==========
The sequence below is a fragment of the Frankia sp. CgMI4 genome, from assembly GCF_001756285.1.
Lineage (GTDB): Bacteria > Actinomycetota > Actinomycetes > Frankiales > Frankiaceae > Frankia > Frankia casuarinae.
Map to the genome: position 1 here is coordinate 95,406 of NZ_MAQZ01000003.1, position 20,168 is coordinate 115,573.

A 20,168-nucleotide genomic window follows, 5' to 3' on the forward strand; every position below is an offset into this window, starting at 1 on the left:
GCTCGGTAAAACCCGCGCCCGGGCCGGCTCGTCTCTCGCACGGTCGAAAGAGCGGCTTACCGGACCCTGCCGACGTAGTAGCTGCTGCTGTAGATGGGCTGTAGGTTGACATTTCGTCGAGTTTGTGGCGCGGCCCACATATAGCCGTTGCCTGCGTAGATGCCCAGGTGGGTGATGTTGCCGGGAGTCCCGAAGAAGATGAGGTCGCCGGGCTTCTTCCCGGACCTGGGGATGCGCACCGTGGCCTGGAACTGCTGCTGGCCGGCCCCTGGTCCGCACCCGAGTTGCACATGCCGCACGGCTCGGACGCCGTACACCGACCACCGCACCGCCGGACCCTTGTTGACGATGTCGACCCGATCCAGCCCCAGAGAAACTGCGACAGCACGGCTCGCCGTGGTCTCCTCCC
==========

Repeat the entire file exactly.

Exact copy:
The sequence below is a fragment of the Frankia sp. CgMI4 genome, from assembly GCF_001756285.1.
Lineage (GTDB): Bacteria > Actinomycetota > Actinomycetes > Frankiales > Frankiaceae > Frankia > Frankia casuarinae.
Map to the genome: position 1 here is coordinate 95,406 of NZ_MAQZ01000003.1, position 20,168 is coordinate 115,573.

A 20,168-nucleotide genomic window follows, 5' to 3' on the forward strand; every position below is an offset into this window, starting at 1 on the left:
GCTCGGTAAAACCCGCGCCCGGGCCGGCTCGTCTCTCGCACGGTCGAAAGAGCGGCTTACCGGACCCTGCCGACGTAGTAGCTGCTGCTGTAGATGGGCTGTAGGTTGACATTTCGTCGAGTTTGTGGCGCGGCCCACATATAGCCGTTGCCTGCGTAGATGCCCAGGTGGGTGATGTTGCCGGGAGTCCCGAAGAAGATGAGGTCGCCGGGCTTCTTCCCGGACCTGGGGATGCGCACCGTGGCCTGGAACTGCTGCTGGCCGGCCCCTGGTCCGCACCCGAGTTGCACATGCCGCACGGCTCGGACGCCGTACACCGACCACCGCACCGCCGGACCCTTGTTGACGATGTCGACCCGATCCAGCCCCAGAGAAACTGCGACAGCACGGCTCGCCGTGGTCTCCTCCC